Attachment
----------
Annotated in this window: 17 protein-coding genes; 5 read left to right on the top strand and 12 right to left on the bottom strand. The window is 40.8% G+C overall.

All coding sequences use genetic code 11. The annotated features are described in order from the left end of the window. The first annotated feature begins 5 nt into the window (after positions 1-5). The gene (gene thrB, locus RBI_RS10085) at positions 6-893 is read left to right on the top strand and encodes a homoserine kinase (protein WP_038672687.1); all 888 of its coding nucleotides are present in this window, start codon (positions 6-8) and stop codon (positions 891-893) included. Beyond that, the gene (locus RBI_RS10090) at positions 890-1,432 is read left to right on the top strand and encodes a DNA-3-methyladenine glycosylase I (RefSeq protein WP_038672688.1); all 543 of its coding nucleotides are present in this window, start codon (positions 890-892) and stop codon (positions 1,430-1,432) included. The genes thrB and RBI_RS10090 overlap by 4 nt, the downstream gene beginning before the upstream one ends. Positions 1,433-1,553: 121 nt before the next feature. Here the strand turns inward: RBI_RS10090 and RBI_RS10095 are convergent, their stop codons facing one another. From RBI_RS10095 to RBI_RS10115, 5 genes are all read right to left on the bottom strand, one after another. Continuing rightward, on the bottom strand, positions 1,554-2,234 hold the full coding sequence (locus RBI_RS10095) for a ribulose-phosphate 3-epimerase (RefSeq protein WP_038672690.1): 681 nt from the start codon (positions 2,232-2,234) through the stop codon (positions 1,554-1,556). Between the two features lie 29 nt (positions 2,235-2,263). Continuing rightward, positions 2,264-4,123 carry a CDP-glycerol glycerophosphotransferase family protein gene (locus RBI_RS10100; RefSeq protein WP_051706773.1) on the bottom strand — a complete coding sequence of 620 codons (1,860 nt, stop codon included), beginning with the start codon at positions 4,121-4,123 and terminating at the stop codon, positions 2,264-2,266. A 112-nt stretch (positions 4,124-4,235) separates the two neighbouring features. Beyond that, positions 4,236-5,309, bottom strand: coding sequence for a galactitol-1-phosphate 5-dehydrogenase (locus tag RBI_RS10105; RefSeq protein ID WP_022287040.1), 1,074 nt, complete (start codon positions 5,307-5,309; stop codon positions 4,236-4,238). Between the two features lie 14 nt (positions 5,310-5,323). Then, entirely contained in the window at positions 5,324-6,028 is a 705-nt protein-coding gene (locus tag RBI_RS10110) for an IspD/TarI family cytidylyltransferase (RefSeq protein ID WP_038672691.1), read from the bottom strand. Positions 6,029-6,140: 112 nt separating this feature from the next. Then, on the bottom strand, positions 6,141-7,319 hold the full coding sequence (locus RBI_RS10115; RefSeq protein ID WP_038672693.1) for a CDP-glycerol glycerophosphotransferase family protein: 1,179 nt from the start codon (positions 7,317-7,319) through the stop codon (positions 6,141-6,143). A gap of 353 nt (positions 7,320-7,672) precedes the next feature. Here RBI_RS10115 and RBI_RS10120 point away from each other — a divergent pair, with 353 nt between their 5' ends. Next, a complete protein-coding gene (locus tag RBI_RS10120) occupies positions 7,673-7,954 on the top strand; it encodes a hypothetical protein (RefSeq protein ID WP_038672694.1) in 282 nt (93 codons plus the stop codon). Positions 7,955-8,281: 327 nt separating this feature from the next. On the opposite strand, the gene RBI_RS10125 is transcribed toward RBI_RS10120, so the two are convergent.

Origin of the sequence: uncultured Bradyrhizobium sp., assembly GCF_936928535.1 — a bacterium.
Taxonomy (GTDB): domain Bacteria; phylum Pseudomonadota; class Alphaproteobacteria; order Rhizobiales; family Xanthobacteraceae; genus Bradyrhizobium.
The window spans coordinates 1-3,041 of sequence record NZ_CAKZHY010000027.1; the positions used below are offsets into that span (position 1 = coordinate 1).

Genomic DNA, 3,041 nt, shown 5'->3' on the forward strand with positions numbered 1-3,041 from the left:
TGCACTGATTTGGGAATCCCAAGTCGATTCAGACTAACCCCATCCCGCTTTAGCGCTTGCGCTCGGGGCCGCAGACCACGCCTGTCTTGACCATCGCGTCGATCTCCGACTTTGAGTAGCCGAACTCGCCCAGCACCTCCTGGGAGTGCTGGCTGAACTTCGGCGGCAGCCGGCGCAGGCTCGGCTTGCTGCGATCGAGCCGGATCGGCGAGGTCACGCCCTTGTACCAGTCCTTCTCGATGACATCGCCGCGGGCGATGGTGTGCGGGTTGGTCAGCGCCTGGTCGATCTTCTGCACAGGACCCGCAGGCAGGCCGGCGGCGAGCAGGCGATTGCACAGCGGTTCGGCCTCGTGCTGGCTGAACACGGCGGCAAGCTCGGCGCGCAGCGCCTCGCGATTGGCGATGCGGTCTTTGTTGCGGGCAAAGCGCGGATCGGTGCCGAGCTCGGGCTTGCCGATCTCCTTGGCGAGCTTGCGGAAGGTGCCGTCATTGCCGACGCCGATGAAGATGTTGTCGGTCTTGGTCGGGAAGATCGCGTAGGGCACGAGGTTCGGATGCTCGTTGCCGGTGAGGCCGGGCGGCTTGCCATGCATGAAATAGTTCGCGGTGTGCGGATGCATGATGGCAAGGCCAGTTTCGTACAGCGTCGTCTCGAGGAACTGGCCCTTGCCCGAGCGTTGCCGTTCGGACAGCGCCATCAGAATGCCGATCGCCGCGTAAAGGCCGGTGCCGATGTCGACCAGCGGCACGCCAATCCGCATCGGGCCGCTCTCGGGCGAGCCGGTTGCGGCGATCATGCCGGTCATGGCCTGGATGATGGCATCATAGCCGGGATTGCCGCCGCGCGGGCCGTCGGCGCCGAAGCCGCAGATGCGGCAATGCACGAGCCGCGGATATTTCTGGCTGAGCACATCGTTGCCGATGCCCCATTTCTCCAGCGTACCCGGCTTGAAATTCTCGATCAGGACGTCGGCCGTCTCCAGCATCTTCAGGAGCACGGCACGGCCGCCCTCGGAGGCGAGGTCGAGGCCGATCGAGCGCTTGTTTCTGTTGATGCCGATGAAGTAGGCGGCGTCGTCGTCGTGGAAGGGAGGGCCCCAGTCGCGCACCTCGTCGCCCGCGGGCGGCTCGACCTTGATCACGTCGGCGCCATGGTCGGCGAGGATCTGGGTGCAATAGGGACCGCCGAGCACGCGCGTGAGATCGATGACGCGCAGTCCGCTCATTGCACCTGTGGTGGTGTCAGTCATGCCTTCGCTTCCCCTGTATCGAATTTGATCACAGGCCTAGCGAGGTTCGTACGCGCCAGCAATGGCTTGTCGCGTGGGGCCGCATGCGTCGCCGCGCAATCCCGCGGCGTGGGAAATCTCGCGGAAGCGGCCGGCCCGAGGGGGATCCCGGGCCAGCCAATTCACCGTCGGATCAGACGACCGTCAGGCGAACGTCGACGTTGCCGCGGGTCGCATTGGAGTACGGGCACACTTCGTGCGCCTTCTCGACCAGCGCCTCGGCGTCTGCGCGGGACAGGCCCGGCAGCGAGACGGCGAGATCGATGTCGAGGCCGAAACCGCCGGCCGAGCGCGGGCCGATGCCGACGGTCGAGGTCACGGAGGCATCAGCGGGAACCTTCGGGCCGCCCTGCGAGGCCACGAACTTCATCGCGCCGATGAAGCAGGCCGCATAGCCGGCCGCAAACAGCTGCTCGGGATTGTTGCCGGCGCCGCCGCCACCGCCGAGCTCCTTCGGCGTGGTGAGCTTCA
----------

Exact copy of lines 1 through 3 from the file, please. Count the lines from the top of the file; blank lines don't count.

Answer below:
Annotated in this window: 17 protein-coding genes; 5 read left to right on the top strand and 12 right to left on the bottom strand. The window is 40.8% G+C overall.

All coding sequences use genetic code 11. The annotated features are described in order from the left end of the window. The first annotated feature begins 5 nt into the window (after positions 1-5). The gene (gene thrB, locus RBI_RS10085) at positions 6-893 is read left to right on the top strand and encodes a homoserine kinase (protein WP_038672687.1); all 888 of its coding nucleotides are present in this window, start codon (positions 6-8) and stop codon (positions 891-893) included. Beyond that, the gene (locus RBI_RS10090) at positions 890-1,432 is read left to right on the top strand and encodes a DNA-3-methyladenine glycosylase I (RefSeq protein WP_038672688.1); all 543 of its coding nucleotides are present in this window, start codon (positions 890-892) and stop codon (positions 1,430-1,432) included. The genes thrB and RBI_RS10090 overlap by 4 nt, the downstream gene beginning before the upstream one ends. Positions 1,433-1,553: 121 nt before the next feature. Here the strand turns inward: RBI_RS10090 and RBI_RS10095 are convergent, their stop codons facing one another. From RBI_RS10095 to RBI_RS10115, 5 genes are all read right to left on the bottom strand, one after another. Continuing rightward, on the bottom strand, positions 1,554-2,234 hold the full coding sequence (locus RBI_RS10095) for a ribulose-phosphate 3-epimerase (RefSeq protein WP_038672690.1): 681 nt from the start codon (positions 2,232-2,234) through the stop codon (positions 1,554-1,556). Between the two features lie 29 nt (positions 2,235-2,263). Continuing rightward, positions 2,264-4,123 carry a CDP-glycerol glycerophosphotransferase family protein gene (locus RBI_RS10100; RefSeq protein WP_051706773.1) on the bottom strand — a complete coding sequence of 620 codons (1,860 nt, stop codon included), beginning with the start codon at positions 4,121-4,123 and terminating at the stop codon, positions 2,264-2,266. A 112-nt stretch (positions 4,124-4,235) separates the two neighbouring features. Beyond that, positions 4,236-5,309, bottom strand: coding sequence for a galactitol-1-phosphate 5-dehydrogenase (locus tag RBI_RS10105; RefSeq protein ID WP_022287040.1), 1,074 nt, complete (start codon positions 5,307-5,309; stop codon positions 4,236-4,238). Between the two features lie 14 nt (positions 5,310-5,323). Then, entirely contained in the window at positions 5,324-6,028 is a 705-nt protein-coding gene (locus tag RBI_RS10110) for an IspD/TarI family cytidylyltransferase (RefSeq protein ID WP_038672691.1), read from the bottom strand. Positions 6,029-6,140: 112 nt separating this feature from the next. Then, on the bottom strand, positions 6,141-7,319 hold the full coding sequence (locus RBI_RS10115; RefSeq protein ID WP_038672693.1) for a CDP-glycerol glycerophosphotransferase family protein: 1,179 nt from the start codon (positions 7,317-7,319) through the stop codon (positions 6,141-6,143). A gap of 353 nt (positions 7,320-7,672) precedes the next feature. Here RBI_RS10115 and RBI_RS10120 point away from each other — a divergent pair, with 353 nt between their 5' ends. Next, a complete protein-coding gene (locus tag RBI_RS10120) occupies positions 7,673-7,954 on the top strand; it encodes a hypothetical protein (RefSeq protein ID WP_038672694.1) in 282 nt (93 codons plus the stop codon). Positions 7,955-8,281: 327 nt separating this feature from the next. On the opposite strand, the gene RBI_RS10125 is transcribed toward RBI_RS10120, so the two are convergent.

Origin of the sequence: uncultured Bradyrhizobium sp., assembly GCF_936928535.1 — a bacterium.